In last month’s issue, Jim Quiggle discussed service-oriented architectures and infrastructures (SOA/I), which represent a shift in the way IT departments operate. As this trend grows, it is even more important that IT departments are optimized and justified.
“Architectures and infrastructures that don’t support the business have no justification to exist,” says Quiggle, director of professional services development at Agile360 Inc. “If they are not optimized, they don’t enable business agility and may hinder workflows. SOA/I coupled with operational and solution frameworks can close the gap between the business drivers and deployed IT service solutions. These are justified by business need and optimized based on the costs versus the business benefit provided or business risk avoided or mitigated.”
Smart Business talked with Quiggle for more insight into methods for justifying and optimizing infrastructures and architectures.
How is justification and optimization affected by SOA/I?
The traditional approach is based on ‘pain points.’ One example is when someone complains about the speed or features of the e-mail system. Another example is when business management expresses a need for a way to manage warehouse inventories, and a solution is implemented.
When pain points drive IT solutions, the deployed systems probably are over-engineered, and therefore, cannot be optimized. This is because the chances of hitting the unknown service level requirement mark is low. If the systems are under-engineered, IT must deploy additional systems to resolve the continuing pain points.
With SOA/I, the pressure is taken off IT, and the rest of the business defines what is needed. IT then presents the available options and trade-offs for business approval. Justification is based on the needs of the business as determined by the various entities within the business. There is also the potential benefit of meeting the needs of partners that deal with the business with no additional cost for processes.
How does a business go about implementing SOA/I?
You start with the business objectives. Vision and strategy come next. It is important to involve all departments of the business. You want to build support services and applications so that the different business systems can reuse and share them. The architecture is leveraged across multiple projects both internally and externally eliminating the need to rebuild similar services for each project.
After an organization has set its SOA/I vision and strategy, then the architecture and every infrastructure component across the whole enterprise conforms to the SOA/I. Services become the basic building blocks with which infrastructure architectures are created and supported. These services are integrated to achieve business objectives.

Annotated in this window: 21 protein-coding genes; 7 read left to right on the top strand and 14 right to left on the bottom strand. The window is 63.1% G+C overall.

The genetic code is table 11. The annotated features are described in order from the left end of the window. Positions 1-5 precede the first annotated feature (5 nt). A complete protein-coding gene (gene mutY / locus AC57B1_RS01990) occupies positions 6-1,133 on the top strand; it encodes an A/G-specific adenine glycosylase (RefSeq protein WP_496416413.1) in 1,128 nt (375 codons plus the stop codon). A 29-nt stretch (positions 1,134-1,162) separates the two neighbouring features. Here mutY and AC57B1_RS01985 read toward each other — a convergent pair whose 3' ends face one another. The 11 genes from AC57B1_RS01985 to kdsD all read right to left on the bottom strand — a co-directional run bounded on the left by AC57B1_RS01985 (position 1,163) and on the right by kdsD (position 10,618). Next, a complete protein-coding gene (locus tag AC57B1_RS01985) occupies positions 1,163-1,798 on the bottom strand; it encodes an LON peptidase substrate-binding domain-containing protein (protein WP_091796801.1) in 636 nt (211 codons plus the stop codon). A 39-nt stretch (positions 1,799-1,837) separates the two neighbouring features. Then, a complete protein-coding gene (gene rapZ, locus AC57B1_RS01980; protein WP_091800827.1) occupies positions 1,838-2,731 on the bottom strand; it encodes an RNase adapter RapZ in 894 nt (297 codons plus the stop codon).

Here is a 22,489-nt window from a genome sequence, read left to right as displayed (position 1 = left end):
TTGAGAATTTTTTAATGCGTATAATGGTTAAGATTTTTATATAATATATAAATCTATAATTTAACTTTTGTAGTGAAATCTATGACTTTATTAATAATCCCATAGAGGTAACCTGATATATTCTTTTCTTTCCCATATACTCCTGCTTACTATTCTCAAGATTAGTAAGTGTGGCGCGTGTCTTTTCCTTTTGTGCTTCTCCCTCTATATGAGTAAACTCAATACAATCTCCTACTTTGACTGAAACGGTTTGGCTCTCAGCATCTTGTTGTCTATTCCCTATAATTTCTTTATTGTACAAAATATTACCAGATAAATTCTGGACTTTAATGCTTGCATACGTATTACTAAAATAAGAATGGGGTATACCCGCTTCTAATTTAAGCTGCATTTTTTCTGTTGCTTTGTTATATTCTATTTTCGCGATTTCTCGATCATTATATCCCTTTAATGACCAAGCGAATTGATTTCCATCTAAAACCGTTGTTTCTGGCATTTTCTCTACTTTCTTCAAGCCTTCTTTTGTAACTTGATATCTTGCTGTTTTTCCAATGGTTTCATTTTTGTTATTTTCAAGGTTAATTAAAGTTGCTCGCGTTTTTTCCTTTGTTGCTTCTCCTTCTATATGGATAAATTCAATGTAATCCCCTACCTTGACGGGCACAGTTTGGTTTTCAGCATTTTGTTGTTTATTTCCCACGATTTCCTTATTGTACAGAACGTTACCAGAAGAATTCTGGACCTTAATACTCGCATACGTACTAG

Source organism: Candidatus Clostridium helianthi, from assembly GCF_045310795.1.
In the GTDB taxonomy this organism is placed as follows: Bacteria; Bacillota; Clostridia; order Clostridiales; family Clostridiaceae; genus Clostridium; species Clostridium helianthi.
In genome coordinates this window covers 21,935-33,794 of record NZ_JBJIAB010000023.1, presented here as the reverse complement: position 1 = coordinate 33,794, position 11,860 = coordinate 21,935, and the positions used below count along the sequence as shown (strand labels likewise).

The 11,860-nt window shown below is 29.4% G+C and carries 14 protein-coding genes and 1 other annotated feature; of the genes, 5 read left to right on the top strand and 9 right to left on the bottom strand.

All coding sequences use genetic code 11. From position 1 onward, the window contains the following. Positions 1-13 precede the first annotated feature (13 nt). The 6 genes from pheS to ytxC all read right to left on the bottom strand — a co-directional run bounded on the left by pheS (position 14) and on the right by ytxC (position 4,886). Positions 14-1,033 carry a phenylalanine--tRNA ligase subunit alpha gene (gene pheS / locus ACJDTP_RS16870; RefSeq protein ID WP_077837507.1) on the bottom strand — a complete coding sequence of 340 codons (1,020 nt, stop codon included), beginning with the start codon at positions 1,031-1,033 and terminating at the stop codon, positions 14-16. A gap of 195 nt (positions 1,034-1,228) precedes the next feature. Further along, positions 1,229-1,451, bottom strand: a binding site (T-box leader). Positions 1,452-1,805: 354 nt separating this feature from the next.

Are there standards or frameworks to follow?
There are two, and they are very similar. One is the Information Technology Infrastructure Library (ITIL). The other is the Microsoft Operations and Microsoft Solutions Frameworks (MOF/MSF). They are very similar.
MOF adopts and adapts ITIL and combines the collaborative industry best practices with specific guidelines for running on the Microsoft platform in a variety of business scenarios. MOF also extends the ITIL code of practice to support distributed IT environments and current industry directions such as application hosting, mobile-device computing, and Web-based transactional and e-commerce systems. In a non-Microsoft environment, the ITIL framework would simply replace the MOF and MSF frameworks.
Are there basic steps to follow?
There are four basic steps to create a new solution (or change an existing one). They are: (1) plan the solution, (2) build it, (3) deploy it and (4) operate it.
This approach recognizes that a change to a current solution can originate from an operations requirement, a new business requirement or external factors, such as regulatory requirements. These changes also need to follow the four basic steps of the life cycle and, depending on their complexity, can trigger either a new (MSF) project or a smaller-scale request for change within the MOF framework.
Each framework provides useful and detailed information on the people, processes and tools required to successfully function within its respective area. Both MSF and MOF provide technology-agnostic guidance for improving IT processes that can be used in any environment.
JIM QUIGGLE is director of professional services development at Agile360 Inc. Reach him at email@example.com or (949) 253-4106.